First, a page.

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33rd Annual Scientific Meeting proceedings

Stream: SA   |   Session: Pathology Session
Date/Time: 07-07-2023 (11:00 - 11:40)   |   Location: Conference Hall Complex A
Tumour margins & Special stains
Priestnall SL, Suarez-Bonnet A
The Royal Veterinary College, Hatfield, United Kingdom.

The first half of this session will focus on surgical margins of tumours, specifically the histologic tumour free margin (HTFM). The definition of this term varies considerably amongst pathologists, oncologists and surgeons alike, not helped by the lack of a standardised way of reporting.

Factors that can be managed by the surgeon such as clear identification (e.g. use of surgical inks) of important surgical margins, whether a sample is incisional or excisional, and a concise clinical history and gross intra-operative description can all greatly influence the usefulness of the histopathological interpretation and comment. Other factors affecting the surgical margins such as tissue shrinkage, both naturally post-excision e.g. contraction of smooth muscle or elastin, or following fixation in formalin, are largely impossible to avoid, but should be considered by surgeon and pathologist.

Tissue trimming in the histology laboratory aims to, as best as possible, represent the entirety of the sample but must recognise that the histological tissue section is a two-dimensional, 4µm slice of a much larger three-dimensional tissue. Various methods for this will be discussed but often this is a practical consideration in terms of cost, time and individual laboratory procedures.

The Residual (R) Tumour Classification Scheme, widely used in human oncology, will be discussed. Essentially this system designates R0 as no residual tumour (or HTFM  >0mm) and R1 as ‘tumour on ink’. Whilst this may seem a simple system which could cut through the varied terminology used in histopathology reports it perhaps oversimplifies a more nuanced situation which may vary by tissue, tumour type and grade, anatomical location etc.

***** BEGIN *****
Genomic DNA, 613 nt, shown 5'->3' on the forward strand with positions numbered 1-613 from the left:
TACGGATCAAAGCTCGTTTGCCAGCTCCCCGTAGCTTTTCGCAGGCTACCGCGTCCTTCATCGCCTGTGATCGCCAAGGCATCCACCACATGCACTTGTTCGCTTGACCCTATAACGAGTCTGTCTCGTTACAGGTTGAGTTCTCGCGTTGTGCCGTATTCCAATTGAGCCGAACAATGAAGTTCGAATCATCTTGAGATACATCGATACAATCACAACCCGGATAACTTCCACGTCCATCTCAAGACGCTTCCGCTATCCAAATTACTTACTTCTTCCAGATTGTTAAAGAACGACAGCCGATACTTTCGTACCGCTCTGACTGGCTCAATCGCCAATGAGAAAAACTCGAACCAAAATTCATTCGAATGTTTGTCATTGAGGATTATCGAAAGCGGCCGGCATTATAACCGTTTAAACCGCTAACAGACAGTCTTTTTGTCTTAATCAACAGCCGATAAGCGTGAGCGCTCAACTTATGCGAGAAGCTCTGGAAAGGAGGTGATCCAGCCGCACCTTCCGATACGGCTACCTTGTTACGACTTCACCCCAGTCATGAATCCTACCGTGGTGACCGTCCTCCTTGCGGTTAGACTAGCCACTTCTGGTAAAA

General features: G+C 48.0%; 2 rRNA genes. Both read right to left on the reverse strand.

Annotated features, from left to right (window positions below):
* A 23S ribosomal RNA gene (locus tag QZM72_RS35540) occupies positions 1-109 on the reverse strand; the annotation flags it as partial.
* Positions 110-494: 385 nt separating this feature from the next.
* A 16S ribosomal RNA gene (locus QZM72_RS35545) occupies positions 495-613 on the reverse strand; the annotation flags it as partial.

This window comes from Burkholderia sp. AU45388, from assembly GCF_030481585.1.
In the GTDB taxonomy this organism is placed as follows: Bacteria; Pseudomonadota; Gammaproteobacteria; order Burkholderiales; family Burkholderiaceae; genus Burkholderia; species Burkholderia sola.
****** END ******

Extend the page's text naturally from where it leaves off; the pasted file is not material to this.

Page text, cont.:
The second part of the session will look at the use of ‘special’ stains in histopathology. These histochemical stains are only ‘special’ as they differ from the standard haematoxylin and eosin (H&E) stain which is the staple of diagnostic histopathology worldwide. Each pathologist and laboratory will have their own preferred set of go-to ‘specials’ for identification of pathogens (e.g. Gram, Ziehl-Neelsen and Giemsa), specific cellular components (e.g. Masson’s trichrome for collagen/fibrosis or Perl’s Prussian Blue for iron-containing pigment such as haemosiderin) or extracellular material (e.g. Congo red for amyloid or Martius scarlet blue for fibrin). Toluidine blue is classically used to identify the granules within mast cells and can be particularly useful with poorly granulated (less well-differentiated) tumours to distinguish them from other round cell tumours.

Whilst special stains have somewhat fallen out of fashion in many laboratories – they are costly, time-consuming and many are technically challenging to perform correctly – they are still a valuable part of the pathologist’s toolbox and used appropriately can transform a diagnosis.

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